The off-site teleworker can suffer as a consequence. Bosses and co-workers continue to work as they always have. Because the teleworker is not there, he/she may simply be excluded from relevant meetings. Work and responsibilities flow away from the teleworker to on-site staff. The teleworker becomes isolated and alienated.

In this context, it is not surprising that one area where teleworking has spread successfully is among senior managers and partners in professional services firms because they can control the game to some extent. So long as billings and management tasks are maintained, colleagues and staff have to adjust, to learn how to work with the teleworker.

Ordinary staff do not have this type of power position. The only solution is to ensure that the individual teleworker, his/her managers and the organisation itself work through the issues in advance. As part of this, the teleworker needs to learn how to proactively manage relations with colleagues downwards, sideways and especially up.

Teleworking: When Things Go Wrong

Murphy really was an optimist.

While overseas, burglars stole my wife's new computer. Fortunately, they left the office machines simply because they are older. A few weeks later, my main office machine hit problems requiring a full day to fix. As I write, the fax machine is away being repaired.

The point of these stories is that systems fail. In the conventional organisation, quick back-up including other equipment is usually available, minimising adverse impact. The position for the of-site teleworker is more difficult in that equipment loss or failure brings work to a halt until the problem is rectified.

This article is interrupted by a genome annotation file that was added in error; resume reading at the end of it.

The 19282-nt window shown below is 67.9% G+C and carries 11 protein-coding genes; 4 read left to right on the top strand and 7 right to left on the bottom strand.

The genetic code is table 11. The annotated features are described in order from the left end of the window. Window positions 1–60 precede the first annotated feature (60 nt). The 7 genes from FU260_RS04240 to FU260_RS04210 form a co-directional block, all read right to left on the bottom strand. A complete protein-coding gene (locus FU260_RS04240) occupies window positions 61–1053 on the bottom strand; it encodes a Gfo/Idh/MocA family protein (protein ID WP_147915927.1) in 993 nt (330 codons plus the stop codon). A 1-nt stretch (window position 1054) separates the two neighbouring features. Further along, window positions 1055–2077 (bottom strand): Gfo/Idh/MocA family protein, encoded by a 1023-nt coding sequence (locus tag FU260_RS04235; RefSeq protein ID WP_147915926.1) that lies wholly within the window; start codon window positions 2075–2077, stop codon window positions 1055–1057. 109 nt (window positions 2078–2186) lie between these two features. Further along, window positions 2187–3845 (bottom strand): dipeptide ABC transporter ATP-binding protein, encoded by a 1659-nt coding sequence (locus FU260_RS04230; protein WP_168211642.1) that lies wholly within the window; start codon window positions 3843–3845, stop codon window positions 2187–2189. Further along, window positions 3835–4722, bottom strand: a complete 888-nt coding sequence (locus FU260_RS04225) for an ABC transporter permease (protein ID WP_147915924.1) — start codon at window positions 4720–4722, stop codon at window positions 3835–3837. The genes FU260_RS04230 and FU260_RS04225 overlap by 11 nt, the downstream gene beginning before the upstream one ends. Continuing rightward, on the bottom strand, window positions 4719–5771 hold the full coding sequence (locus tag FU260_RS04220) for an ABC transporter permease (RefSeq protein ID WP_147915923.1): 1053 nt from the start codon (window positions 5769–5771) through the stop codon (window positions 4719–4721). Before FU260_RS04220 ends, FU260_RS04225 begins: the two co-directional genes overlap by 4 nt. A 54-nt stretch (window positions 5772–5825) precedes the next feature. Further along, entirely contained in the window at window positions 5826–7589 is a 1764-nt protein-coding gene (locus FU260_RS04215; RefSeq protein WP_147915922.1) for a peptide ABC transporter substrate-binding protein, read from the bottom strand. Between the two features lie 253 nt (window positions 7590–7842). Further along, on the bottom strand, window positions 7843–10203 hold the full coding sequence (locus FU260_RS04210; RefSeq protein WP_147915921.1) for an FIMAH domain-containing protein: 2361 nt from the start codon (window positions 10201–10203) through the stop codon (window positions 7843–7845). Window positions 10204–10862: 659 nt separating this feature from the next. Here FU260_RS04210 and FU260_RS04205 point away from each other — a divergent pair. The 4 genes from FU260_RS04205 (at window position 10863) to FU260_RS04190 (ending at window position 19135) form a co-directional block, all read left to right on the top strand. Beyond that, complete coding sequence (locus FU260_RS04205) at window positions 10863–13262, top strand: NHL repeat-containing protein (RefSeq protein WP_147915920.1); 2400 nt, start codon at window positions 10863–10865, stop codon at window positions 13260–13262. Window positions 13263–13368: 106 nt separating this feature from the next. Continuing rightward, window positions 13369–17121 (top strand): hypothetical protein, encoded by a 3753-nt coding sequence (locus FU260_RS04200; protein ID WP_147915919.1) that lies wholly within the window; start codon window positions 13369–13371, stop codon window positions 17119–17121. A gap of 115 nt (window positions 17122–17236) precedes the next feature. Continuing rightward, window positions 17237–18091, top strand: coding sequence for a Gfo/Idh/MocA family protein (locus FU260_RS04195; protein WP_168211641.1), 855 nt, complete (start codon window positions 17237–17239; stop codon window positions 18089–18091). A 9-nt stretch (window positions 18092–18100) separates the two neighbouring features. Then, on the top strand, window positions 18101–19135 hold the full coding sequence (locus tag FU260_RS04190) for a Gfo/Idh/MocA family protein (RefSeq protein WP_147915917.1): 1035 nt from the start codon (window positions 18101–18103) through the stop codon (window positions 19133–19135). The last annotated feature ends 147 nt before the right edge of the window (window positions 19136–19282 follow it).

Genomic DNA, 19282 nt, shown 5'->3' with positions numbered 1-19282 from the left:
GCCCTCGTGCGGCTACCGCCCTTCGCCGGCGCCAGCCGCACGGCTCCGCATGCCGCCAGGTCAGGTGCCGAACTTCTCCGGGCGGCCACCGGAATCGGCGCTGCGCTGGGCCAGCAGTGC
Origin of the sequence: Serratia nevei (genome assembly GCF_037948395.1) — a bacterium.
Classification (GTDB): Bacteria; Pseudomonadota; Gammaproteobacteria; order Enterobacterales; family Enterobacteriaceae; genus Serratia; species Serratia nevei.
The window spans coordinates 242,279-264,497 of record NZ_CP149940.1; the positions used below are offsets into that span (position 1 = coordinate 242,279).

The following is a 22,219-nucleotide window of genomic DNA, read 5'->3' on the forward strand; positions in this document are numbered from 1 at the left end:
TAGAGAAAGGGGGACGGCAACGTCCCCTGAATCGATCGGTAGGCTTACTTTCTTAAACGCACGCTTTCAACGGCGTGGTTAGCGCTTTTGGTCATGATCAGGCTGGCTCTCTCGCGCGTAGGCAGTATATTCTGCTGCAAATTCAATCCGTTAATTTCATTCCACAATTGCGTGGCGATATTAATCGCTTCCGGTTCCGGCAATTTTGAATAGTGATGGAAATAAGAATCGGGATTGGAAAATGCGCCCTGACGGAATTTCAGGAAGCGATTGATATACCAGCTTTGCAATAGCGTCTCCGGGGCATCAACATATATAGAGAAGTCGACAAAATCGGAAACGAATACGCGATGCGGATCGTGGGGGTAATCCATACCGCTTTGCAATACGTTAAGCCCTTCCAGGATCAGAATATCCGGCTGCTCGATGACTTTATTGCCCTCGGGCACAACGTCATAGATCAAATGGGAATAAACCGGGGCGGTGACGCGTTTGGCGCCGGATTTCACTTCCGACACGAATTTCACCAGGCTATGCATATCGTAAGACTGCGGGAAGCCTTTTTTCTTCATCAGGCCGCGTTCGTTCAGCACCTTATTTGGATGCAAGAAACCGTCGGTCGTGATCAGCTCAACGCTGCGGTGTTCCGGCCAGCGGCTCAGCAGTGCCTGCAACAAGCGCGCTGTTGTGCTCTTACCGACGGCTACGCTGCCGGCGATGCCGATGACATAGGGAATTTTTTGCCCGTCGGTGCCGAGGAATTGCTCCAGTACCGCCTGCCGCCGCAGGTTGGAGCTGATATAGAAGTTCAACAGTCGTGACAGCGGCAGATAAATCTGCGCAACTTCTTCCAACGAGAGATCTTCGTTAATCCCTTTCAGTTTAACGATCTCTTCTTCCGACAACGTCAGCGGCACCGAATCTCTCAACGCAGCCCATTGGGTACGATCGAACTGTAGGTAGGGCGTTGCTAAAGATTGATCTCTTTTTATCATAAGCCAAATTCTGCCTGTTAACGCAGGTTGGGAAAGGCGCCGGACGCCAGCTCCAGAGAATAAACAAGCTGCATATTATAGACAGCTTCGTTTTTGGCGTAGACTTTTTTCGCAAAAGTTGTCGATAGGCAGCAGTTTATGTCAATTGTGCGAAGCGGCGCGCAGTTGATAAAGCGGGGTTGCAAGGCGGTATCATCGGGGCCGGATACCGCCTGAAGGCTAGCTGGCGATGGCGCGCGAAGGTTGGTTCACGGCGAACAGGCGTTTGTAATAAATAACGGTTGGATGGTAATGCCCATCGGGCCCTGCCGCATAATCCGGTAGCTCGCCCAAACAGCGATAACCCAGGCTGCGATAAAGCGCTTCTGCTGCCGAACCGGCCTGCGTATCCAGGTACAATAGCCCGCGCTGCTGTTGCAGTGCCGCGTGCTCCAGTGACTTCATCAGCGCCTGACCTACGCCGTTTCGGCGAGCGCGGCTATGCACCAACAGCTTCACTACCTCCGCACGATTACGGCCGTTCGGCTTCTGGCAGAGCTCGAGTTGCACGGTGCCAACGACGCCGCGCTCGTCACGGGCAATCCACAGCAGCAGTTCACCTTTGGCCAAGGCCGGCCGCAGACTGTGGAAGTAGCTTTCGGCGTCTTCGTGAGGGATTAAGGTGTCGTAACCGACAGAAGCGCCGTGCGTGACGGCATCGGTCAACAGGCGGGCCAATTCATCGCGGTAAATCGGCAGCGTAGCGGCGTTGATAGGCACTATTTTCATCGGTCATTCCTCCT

To avoid unnecessary loss of time, these potential problems need to be addressed up front. This includes the organisation of access to service people, arrangements for replacement equipment if required and the development of protocols in regard to security including just what information can be held on a hard disk.


There is no doubt that teleworking can be of mutual benefit to both employer and employee. However, success requires conscious action by both organisation and individual to ensure best results.


Andrew said...


I found your Teleworking Blog very informative particularly the 'Managing Unconscious Work Expectations, section. I am currently researching the differences in attitudes and behaviors between those individuals that have chosen to work from home and those that have had working from home imposed upon them. This research will form a significant proportion of my dissertation to complete my MSc in Facilities and Asset Management at the Heriot Watt University in Edinburgh. I have a two-page questionnaire that contains 12 questions. I would be most grateful if you could find the time to complete one.

If you think you would have the time to participate then please email the following address and I will respond with a copy of the questionnaire in Microsoft Word format.

Jim Belshaw said...

I am glad that you found the post useful, Andrew. I would be happy to fill out the questionnaire and have rsponded direct by email.